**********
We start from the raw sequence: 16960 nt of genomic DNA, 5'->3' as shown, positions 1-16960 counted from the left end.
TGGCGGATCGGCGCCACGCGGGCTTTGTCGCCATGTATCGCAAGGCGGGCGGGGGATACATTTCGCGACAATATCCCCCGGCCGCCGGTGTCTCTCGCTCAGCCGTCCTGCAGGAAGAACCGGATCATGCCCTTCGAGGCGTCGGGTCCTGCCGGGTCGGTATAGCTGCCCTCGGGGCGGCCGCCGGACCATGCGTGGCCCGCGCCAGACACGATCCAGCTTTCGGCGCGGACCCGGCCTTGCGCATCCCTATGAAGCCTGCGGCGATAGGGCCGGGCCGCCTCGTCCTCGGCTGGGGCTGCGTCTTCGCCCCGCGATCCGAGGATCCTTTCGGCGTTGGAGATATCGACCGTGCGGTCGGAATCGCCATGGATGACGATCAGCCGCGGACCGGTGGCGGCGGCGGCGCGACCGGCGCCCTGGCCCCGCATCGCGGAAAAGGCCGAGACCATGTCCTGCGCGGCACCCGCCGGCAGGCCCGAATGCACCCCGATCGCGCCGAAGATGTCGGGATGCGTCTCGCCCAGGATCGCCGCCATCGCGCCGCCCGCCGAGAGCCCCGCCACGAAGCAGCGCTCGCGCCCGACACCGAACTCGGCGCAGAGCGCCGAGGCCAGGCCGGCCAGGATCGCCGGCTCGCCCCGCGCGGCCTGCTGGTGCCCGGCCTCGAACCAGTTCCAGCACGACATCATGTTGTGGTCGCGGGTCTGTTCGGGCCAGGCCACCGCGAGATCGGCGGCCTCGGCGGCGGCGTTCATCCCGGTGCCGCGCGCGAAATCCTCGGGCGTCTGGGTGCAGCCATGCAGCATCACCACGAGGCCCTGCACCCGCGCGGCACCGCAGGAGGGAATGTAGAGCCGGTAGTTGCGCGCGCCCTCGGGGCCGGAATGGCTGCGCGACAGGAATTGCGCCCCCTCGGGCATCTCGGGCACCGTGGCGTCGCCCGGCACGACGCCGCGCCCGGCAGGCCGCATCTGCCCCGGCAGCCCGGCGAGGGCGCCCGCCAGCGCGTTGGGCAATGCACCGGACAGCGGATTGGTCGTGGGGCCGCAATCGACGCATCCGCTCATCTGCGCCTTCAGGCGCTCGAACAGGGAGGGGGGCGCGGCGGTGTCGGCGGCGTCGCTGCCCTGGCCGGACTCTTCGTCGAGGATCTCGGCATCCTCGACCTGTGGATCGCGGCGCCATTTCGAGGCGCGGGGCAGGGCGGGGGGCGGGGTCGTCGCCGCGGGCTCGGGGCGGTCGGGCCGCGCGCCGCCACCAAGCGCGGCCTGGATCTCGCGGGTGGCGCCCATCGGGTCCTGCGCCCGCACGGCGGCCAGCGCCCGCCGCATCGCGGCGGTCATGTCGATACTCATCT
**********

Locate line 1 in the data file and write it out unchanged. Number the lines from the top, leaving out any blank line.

We start from the raw sequence: 16960 nt of genomic DNA, 5'->3' as shown, positions 1-16960 counted from the left end.